Butler, for his part, went on to continue advocating for veterans. He also became a staunch opponent of capitalism, which he felt fed war efforts. His views were published in his well-known short book War is a Racket, which was published in 1935. There’s no telling how far the plot to overthrow the President may have gone without Butler’s intervention, but one thing is certain: its failure was the work of one patriotic Major General, and his life-long love of democracy.

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Excerpt from a speech delivered in 1933 by General Smedley Butler, USMC

“War is just a racket. There are only two things we should fight for. One is the defense of our homes and the other is the Bill of Rights. War for any other reason is simply a racket.”

Beautiful ideals were painted for our boys who were sent out to die. This was the “war to end all wars.” This was the “war to make the world safe for democracy.” No one mentioned to them, as they marched away, that their going and their dying would mean huge war profits. No one told these American soldiers that they might be shot down by bullets made by their own brothers here. No one told them that the ships on which they were going to cross might be torpedoed by submarines built with United States patents. They were just told it was to be a “glorious adventure.””

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War is a Racket   –   by Smedley Butler    

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LibriVox recording of War Is a Racket by Smedley Butler.  
Read in English by John Greenman

Army Maj. Gen. Smedley Butler’s expose of American Corporate Imperialism. Butler said, “I served in all commissioned ranks from second lieutenant to Major General. And during that period I spent most of my time being a high-class muscle man for Big Business, for Wall Street, and for the bankers. In short, I was a racketeer for capitalism. I suspected I was just part of the racket all the time. Now I am sure of it.”

– Summary by John Greenman and


Bush Treason Exposed by Smedley Butler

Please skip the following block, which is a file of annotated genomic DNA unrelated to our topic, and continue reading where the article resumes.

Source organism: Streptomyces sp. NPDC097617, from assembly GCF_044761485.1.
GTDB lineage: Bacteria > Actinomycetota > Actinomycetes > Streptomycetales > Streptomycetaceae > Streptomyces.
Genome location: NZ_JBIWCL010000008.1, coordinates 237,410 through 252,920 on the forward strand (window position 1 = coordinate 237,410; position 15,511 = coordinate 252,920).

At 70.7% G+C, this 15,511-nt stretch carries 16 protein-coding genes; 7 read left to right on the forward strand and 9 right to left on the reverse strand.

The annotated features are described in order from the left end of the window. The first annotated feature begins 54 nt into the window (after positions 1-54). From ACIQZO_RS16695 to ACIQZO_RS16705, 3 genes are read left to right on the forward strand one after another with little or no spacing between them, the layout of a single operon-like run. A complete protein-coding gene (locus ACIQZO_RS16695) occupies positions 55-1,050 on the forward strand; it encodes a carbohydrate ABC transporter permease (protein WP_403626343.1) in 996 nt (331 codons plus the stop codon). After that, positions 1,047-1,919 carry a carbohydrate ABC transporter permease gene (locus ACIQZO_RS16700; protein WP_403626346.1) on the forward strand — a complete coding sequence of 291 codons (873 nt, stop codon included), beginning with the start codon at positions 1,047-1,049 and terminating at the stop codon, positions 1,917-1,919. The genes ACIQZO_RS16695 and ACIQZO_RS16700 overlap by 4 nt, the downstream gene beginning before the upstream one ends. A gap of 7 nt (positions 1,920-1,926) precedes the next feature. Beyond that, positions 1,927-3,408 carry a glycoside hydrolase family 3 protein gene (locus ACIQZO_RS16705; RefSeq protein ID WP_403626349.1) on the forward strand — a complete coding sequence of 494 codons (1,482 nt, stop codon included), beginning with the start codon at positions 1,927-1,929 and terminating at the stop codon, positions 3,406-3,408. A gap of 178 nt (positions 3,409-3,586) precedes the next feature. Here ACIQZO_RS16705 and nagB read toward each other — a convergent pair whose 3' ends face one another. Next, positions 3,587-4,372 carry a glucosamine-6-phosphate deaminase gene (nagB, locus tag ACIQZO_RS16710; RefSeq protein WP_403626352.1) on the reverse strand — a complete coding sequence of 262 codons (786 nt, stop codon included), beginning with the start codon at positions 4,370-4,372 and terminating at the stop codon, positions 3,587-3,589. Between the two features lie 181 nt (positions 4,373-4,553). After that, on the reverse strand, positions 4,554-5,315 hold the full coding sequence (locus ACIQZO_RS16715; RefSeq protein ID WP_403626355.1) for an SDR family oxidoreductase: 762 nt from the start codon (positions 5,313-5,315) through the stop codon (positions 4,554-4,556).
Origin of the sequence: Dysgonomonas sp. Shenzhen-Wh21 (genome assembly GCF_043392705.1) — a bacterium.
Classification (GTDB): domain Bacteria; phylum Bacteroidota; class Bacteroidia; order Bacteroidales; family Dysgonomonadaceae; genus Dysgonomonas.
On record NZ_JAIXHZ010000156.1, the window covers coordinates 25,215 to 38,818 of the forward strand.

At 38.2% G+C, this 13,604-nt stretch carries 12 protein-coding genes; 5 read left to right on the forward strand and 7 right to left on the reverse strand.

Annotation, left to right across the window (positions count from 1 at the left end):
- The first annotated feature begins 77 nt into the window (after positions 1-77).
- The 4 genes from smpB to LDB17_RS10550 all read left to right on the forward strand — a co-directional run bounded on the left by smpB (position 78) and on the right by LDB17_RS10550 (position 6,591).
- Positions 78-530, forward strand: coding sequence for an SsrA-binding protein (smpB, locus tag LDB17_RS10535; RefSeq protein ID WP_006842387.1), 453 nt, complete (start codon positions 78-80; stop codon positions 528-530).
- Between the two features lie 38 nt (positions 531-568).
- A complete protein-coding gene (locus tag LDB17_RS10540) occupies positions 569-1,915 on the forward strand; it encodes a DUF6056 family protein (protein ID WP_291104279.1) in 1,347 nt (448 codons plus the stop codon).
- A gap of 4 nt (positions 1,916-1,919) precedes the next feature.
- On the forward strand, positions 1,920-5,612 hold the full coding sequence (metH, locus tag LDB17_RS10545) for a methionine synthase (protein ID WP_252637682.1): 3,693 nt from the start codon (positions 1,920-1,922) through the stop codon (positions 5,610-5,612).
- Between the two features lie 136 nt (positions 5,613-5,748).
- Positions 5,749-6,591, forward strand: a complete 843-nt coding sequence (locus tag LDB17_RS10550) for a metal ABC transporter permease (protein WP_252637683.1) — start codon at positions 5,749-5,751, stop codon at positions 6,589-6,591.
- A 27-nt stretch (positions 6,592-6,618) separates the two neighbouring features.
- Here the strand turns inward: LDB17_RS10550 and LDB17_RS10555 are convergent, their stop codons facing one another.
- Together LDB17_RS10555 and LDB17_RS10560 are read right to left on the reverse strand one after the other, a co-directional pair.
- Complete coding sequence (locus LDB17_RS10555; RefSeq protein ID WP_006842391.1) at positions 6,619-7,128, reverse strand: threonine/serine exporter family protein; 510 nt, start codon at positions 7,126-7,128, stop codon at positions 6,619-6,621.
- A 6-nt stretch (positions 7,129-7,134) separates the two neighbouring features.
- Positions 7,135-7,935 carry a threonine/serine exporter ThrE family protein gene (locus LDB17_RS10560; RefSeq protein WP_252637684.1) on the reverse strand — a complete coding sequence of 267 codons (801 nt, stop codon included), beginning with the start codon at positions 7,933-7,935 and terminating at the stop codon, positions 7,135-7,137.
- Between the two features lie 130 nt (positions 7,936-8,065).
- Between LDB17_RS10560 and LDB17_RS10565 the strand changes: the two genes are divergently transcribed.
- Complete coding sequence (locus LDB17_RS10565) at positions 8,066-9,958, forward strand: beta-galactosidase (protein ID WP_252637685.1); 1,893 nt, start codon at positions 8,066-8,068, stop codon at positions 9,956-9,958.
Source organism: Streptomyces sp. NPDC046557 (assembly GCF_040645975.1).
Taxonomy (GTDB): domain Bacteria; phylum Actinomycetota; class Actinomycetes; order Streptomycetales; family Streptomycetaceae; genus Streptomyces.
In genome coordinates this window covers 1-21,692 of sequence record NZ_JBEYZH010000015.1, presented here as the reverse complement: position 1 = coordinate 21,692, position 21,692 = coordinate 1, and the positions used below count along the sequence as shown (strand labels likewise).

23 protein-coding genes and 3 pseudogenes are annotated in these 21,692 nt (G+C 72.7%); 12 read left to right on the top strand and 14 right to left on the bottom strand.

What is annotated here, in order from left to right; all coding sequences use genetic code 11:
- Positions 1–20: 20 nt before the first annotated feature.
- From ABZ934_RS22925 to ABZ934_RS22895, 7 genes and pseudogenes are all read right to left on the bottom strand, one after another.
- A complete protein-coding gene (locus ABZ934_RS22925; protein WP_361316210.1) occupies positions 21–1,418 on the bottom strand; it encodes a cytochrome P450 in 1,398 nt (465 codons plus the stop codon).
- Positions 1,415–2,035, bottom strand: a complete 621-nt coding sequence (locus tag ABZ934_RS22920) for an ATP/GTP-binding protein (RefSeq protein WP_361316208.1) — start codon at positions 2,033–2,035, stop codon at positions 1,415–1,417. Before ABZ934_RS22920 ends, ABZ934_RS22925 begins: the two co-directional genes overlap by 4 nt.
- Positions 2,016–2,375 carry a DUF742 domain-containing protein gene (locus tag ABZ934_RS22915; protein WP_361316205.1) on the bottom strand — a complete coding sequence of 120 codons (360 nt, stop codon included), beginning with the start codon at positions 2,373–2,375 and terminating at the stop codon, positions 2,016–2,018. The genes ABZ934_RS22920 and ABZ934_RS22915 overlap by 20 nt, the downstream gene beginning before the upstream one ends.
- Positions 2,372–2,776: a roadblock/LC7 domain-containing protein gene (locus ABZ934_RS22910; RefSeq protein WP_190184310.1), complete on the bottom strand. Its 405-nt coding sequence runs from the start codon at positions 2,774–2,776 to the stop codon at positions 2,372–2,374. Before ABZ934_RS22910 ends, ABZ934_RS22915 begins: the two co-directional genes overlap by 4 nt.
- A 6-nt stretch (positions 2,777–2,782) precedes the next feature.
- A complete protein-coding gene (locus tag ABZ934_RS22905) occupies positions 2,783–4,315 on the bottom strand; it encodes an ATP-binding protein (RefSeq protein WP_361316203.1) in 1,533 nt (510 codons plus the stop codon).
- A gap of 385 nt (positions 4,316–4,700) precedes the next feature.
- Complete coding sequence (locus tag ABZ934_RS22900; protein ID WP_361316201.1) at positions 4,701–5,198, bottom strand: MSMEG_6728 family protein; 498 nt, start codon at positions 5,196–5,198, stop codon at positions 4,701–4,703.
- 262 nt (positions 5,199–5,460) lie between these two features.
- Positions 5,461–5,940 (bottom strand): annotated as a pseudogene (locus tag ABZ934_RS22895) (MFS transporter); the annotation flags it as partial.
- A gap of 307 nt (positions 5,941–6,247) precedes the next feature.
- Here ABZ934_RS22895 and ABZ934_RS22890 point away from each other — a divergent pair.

by The Business Plot By John Burl Smith
Sunday Nov 8th, 2009 8:37 PM
An outspoken critic and author of War Is A Racket, Gen. Butler, a true American patriot, opposed using US military power to support “Big Business.”
The Business Plot
By John Burl SmithThe Business Plot was a conspiracy to overthrow President Franklin D. Roosevelt. Major General Smedley Butler exposed the attempted coup d’état in 1934. It involved some of the wealthiest businessmen in the United States (US). The twice decorated WWI veteran and former Commander of the Marine Corps testified before the McCormack-Dickstein Congressional Committee and laid out an amazing saga, detailing how the conspirators attempted to recruit him.An outspoken critic and author of War Is A Racket, Gen. Butler, a true American patriot, opposed using US military power to support “Big Business.” “The U.S. has routinely destroyed democracy throughout the globe while its leaders claimed to be spreading democracy. I spent 33 years in active military service as a high class muscle-man for Big Business, Wall Street and bankers. I was a racketeer, a gangster for capitalism. I helped make Mexico, especially Tampico, safe for American oil interests in 1914, then made Haiti and Cuba a decent place for the National City Bank boys to collect revenues. I helped rape half a dozen Central American republics for the benefits of Wall Street and did the same to Nicaragua for the international banking house of Brown Brothers in 1909-1912.”Buried beneath a wall of silence until American journalist John Buchanan dredged it up in July 2007, the story was picked up by the Guardian newspaper (UK). The BBC followed with a full documentary. A kaleidoscope of treason, “The Business Plot” is shrouded in secrecy and is a testament to how wealthy people in the US are held to a different standard of criminal justice.

The McCormack-Dickstein Congressional Committee hearings confirmed Gen. Butler’s story and swore initially it would question all parties involved. However, the Committee’s final report was a whitewash. It called only Gerald MacGuire, a go-between, who possessed neither resources nor connections to organize such a plot. It covered up the involvement and protected the reputation of wealthy conspirators by not determining the source of the large sums MacGuire spent or said higher ups would provide. No prosecutions or further investigations followed.